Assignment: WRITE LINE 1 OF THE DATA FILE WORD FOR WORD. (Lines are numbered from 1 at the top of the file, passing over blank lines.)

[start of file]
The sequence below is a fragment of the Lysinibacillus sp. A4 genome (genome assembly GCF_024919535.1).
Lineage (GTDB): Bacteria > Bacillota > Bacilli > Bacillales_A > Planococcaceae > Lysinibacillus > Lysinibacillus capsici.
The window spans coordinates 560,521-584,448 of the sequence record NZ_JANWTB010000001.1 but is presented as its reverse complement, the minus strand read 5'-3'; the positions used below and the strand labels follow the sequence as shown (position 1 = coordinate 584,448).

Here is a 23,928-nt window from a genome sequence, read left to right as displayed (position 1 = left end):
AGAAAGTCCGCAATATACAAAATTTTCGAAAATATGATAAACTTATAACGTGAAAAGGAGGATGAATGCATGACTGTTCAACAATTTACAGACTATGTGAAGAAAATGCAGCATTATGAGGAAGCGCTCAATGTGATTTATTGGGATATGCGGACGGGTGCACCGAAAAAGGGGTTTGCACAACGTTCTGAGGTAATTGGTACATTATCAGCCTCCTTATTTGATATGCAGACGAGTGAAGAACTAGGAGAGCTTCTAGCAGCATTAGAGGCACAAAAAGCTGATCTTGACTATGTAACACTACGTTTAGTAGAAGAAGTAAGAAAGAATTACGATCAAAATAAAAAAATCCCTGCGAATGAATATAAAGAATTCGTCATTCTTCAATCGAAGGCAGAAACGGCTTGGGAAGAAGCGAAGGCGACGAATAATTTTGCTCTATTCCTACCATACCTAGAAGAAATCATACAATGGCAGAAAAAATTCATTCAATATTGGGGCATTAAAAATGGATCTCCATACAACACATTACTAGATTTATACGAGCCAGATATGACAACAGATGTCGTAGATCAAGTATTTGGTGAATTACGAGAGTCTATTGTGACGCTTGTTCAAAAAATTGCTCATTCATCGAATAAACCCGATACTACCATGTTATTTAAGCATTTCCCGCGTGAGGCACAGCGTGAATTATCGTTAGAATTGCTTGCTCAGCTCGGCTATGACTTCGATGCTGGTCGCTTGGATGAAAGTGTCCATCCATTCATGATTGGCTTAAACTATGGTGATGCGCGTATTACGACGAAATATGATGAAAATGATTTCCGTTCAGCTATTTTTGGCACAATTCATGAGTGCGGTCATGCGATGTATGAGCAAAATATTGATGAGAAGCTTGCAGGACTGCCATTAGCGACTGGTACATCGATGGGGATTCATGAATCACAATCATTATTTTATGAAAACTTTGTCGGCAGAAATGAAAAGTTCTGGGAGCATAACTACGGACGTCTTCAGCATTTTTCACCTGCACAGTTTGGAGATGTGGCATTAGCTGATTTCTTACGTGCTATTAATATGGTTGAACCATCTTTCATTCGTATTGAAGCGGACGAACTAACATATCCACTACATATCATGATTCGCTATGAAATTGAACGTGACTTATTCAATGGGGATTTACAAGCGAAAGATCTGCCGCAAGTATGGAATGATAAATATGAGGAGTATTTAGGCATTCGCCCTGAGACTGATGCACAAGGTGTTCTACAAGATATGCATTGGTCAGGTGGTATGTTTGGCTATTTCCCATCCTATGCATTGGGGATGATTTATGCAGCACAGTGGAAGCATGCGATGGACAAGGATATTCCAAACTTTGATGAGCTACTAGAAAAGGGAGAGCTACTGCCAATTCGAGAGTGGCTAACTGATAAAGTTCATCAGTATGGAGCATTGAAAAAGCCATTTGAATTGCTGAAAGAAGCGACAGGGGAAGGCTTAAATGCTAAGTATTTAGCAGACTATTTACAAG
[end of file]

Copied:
The sequence below is a fragment of the Lysinibacillus sp. A4 genome (genome assembly GCF_024919535.1).